After the Game – Teachers can download a spreadsheet that displays the student's names, their timed scores, the un-timed scores (count of right v. wrong), as well as the individual answers for each student on every question played.
What data do they collect: Any information you enter such as name, email, questions, etc, they collect and hold. Additionally, automated information such as IP addresses, browser info, pages visited, cookie info and again, anything you add to the site. Any public information, such as questions marked public, they do not attempt to control. Other info as previously listed, may be shared and used for promotional purposes: opt out instructions will be provide.
How well does it work: In light testing, and in multiple instances where I was on the student side, I haven't seen a glitch.
How do they support the site: Currently, kahoot is running on startup money based out of Oslo, with offices in London and San Francisco. They intend on keeping the education aspect of it free, but will be creating a commercial version for non teachers which will carry fees. When this will happen, is uncertain. For more details, visit: http://goo.gl/doIH3e
Where is it: www.voice.google.com
What it is: A service to tie your voice and texting requirements together.
How does it work: There are two aspects to this service:
Phone - You can get a telephone number in an area code of your choice, they will even give you a limited choice of the prefix and the final number. From here it works similar to any other phone number, but with enriched features. When someone calls your Google Voice number, it will forward the call to any, and all numbers that you program into the system. It's possible for someone calling your Voice number to actually be ringing your cell, home, and office phone at the same time. Whichever one you answer on, your then connected. (The calling person will not know what phone you're answering on.) If you don't answer, then the Voice message system takes over, takes a message, and sends you an email transcript of the message. (The quality of the transcript varies greatly from message to message.) To place a call, you can initiate the call from your computer, or smartphone app. The person you're calling will see only your Voice number regardless of what phone your actually using. Each call received is saved in a record, as is each call. Each record can be individually deleted. There is also a notepad application so you may annotate each call individually. Finally, you can block individual numbers with a choice of one of several messages. Any calls and texts handled on your cell phone do incur the time/cost of your cell carrier. It is also possible to place calls from within Gmail.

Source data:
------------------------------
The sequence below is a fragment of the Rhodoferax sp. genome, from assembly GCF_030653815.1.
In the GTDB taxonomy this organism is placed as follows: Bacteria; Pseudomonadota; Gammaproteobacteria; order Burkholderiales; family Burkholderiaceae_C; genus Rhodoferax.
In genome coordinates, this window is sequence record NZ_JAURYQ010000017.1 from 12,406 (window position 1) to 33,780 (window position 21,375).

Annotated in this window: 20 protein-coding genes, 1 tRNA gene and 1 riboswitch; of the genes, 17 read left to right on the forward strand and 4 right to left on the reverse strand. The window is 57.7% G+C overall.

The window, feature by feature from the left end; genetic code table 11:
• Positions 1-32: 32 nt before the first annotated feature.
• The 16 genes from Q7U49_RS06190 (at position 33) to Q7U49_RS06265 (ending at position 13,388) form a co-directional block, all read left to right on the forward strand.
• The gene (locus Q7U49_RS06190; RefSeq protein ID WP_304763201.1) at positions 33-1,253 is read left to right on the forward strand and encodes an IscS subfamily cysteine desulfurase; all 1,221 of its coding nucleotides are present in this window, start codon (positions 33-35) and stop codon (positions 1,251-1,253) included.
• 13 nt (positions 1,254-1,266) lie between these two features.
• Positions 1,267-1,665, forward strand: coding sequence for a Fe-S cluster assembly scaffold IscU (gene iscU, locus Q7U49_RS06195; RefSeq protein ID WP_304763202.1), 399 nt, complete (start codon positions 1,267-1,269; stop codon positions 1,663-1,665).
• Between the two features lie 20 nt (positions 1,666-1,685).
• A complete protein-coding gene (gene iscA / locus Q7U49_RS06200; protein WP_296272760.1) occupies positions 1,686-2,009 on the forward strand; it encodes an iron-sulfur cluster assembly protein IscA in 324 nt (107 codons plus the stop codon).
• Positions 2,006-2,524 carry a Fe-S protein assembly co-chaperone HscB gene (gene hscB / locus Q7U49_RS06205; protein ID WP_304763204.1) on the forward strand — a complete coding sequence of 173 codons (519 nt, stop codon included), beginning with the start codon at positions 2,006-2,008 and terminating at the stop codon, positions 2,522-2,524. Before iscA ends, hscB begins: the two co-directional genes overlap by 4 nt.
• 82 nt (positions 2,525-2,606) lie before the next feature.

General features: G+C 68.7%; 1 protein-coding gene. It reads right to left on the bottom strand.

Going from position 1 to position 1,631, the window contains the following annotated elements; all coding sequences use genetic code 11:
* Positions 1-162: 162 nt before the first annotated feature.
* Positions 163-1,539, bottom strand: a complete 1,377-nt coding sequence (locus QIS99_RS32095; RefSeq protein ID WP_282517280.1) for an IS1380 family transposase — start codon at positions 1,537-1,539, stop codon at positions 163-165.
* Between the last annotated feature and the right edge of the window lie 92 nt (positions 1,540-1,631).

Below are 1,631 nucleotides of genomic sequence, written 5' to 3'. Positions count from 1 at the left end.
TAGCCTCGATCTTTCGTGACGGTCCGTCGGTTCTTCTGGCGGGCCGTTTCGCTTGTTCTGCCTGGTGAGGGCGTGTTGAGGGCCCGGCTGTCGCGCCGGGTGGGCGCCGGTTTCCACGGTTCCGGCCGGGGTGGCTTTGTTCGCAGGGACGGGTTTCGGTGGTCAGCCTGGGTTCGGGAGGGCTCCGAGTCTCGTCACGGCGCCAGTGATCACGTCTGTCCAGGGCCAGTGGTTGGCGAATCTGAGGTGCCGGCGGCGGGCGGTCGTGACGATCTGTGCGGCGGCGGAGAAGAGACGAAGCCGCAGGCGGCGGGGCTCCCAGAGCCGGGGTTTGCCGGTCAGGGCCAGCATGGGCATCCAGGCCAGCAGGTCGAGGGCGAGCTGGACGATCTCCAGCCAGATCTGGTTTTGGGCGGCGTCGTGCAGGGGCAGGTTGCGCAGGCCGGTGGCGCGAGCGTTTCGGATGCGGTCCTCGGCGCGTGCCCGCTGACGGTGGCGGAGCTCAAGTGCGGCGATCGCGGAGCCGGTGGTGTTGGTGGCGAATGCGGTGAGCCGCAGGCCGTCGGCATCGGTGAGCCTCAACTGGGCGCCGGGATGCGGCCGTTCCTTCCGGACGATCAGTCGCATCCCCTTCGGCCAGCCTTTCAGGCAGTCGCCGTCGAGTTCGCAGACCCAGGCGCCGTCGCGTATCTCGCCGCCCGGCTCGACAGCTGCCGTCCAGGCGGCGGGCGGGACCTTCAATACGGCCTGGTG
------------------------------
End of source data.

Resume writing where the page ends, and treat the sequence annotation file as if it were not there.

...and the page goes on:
Texting - Using the same number, you can send and receive texts just like on your phone. One additional feature however is that received texts are emailed to the email address of your choice, and you can respond by replying to the email. (This type of response will appear as a normal text response to the other person.)
What data do they collect: What you supply them with, for example: telephone number, name, email, etc. Additionally, they may also collect data such as you IP address, place cookies on your system, etc. They do not disclose information to third parties. This service becomes part of your overall Google presence, so any other information on their other services will be tied in such as from Gmail, YouTube, Plus, etc. For the transcription service, you are given the option of releasing the call recording and transcription to Google to help improve the service.
How well does it work: I've used this system for several years and it works nicely. I give student and parents this number. I don't really get many parents calling me, but they always appreciate the ease of contact. Students have never called me but tend to text an occasional question about an assignment, or other related class issue. If anything, I think that both the parents and students under utilize the service, but it does at the least provide the possibility of better communication.
How do they support the site: There are three ways Google makes money off this service:
Foreign calls - They charge for calls to foreign countries. I'm not really sure of the actual rates, but it appears to be, in general 2¢ a minute: and they provide a 10¢ credit to start.